Hi Madelyn! I wove two panels on my rigid-heddle loom and want to stitch them together. I did not hemstitch while they were on the loom because I wasn't sure they would be exactly the same length. One panel is about one inch longer than the other. Should I unweave the longer one, then hemstitch raw edges, then stitch together? Should I wet finish before any unweaving, hemstitching, and stitching panels together? Are there any instructions or tutorials on stitching two panels together? Thank you for any advice you can give me. – Alice
Some of these choices may depend on the materials you are using, the weave structure, and the sizes of the panels. I’m assuming that since you wove the panels on a rigid-heddle loom, the weave structure is plain weave and your weft is all the same color. (If you have to match a pattern, as for block weaves or twills, or there are weft stripes you have to match, you would probably not be able to eliminate any picks in the longer panel to make them match.)
Weaving two matching pieces is always a bit tricky. You have to measure as you go, either by picks per inch or by inches per pattern repeat, and work hard to weave the second panel exactly the same as the first. I usually do all of my measuring under tension, since when you relax the tension, the measurements change as the piece draws up a bit (and it can draw up a bit more the longer the tension is relaxed). Measurements under tension tend to be more consistent.
If the piece is not very large, I would sew the panels together before washing. That way, you can block the entire piece before it dries. If, when you place the two pieces side by side, there is any reason that the weft threads should sort of match (that is, if your difference in length is not in the number of picks but in the weft sett) and/or you do have weft stripes, I would sew the pieces together before washing using a figure-eight stitch (as shown here) and gently ease in the difference as you sew, matching the weft stripes. Then wash, then block, then press to smooth the join, gently stretching the shorter piece if necessary. If, however, the two panels are woven with the same weft density and they would look identical with that extra inch of weft removed, I would remove it, hemstitch or tie the fringe, sew the panels together, wash, lay flat to dry blocking gently, and press.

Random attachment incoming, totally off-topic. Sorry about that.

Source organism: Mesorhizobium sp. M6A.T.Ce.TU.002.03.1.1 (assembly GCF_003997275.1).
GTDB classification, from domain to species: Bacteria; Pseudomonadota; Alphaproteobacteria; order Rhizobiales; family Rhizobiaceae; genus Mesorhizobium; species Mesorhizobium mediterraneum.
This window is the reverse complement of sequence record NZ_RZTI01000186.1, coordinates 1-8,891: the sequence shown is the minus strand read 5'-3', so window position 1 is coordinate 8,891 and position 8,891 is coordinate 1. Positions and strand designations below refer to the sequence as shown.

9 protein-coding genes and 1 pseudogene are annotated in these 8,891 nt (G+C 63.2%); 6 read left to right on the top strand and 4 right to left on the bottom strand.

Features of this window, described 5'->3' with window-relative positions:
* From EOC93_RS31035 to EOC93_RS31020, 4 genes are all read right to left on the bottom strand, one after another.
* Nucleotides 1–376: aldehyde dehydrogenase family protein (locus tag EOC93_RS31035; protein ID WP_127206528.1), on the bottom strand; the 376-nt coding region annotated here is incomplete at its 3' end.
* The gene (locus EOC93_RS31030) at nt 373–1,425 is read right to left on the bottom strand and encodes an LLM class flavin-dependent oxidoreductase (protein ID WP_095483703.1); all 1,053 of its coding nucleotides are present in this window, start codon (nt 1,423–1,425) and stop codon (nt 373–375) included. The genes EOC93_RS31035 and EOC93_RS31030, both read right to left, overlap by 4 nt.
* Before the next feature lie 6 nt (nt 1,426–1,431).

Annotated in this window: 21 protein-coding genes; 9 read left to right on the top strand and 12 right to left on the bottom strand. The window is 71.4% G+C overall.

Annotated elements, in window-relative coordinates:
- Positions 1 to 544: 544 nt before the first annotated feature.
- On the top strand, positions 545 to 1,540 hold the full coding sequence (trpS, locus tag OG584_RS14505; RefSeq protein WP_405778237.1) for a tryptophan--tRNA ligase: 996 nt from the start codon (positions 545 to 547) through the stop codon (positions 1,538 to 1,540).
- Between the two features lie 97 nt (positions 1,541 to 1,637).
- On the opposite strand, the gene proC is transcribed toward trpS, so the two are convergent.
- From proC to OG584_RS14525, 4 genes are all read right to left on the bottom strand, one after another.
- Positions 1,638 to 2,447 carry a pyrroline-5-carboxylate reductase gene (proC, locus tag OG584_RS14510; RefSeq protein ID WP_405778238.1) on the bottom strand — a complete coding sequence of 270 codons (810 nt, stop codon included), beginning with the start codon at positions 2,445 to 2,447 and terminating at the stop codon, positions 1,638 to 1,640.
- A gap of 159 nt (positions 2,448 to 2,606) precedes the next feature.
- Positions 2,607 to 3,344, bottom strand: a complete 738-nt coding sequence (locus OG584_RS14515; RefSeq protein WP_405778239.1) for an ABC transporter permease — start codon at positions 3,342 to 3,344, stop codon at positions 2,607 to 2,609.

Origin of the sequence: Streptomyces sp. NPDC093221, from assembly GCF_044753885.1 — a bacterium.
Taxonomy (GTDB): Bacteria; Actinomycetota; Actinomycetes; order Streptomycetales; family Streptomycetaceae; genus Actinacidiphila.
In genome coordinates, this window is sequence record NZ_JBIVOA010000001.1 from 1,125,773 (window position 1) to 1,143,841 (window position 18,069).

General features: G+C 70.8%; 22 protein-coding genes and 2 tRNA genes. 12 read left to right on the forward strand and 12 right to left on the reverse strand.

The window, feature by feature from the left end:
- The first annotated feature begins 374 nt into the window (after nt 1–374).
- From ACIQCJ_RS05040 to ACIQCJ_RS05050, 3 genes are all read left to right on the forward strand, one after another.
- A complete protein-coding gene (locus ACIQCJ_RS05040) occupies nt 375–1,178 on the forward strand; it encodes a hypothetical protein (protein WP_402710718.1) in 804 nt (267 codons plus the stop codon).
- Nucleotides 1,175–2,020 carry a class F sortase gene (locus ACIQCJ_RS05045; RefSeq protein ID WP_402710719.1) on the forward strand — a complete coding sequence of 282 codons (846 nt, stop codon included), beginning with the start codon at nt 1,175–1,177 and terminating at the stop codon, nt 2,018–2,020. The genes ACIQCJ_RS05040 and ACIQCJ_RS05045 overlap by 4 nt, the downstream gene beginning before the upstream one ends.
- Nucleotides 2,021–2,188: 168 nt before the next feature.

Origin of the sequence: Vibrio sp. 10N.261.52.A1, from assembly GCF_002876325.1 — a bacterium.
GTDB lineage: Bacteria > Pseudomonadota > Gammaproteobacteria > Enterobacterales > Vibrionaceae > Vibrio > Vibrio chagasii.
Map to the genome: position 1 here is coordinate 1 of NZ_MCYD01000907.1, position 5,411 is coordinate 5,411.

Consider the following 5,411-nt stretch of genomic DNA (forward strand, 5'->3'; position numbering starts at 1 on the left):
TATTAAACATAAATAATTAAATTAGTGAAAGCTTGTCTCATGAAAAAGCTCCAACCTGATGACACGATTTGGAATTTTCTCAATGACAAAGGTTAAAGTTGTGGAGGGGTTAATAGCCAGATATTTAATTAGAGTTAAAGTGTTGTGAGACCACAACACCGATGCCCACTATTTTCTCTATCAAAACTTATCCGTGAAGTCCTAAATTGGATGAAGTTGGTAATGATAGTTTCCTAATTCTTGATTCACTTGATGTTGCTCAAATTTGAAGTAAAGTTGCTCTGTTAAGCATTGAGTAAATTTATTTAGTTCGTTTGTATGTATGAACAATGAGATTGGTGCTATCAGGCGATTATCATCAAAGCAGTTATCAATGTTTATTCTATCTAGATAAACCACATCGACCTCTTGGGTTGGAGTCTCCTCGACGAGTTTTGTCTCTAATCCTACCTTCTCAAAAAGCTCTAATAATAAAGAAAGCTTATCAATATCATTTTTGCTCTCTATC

My usual preference is to finish the edges and sew the panels together before washing unless the total piece would be so large that washing would be unwieldy (bedspread size, say). I don’t know of a tutorial specifically about sewing panels together, but there are several different “joining” stitches in the Compendium of Finishing Techniques by Naomi McEneely (Interweave 2003), pp. 68–77.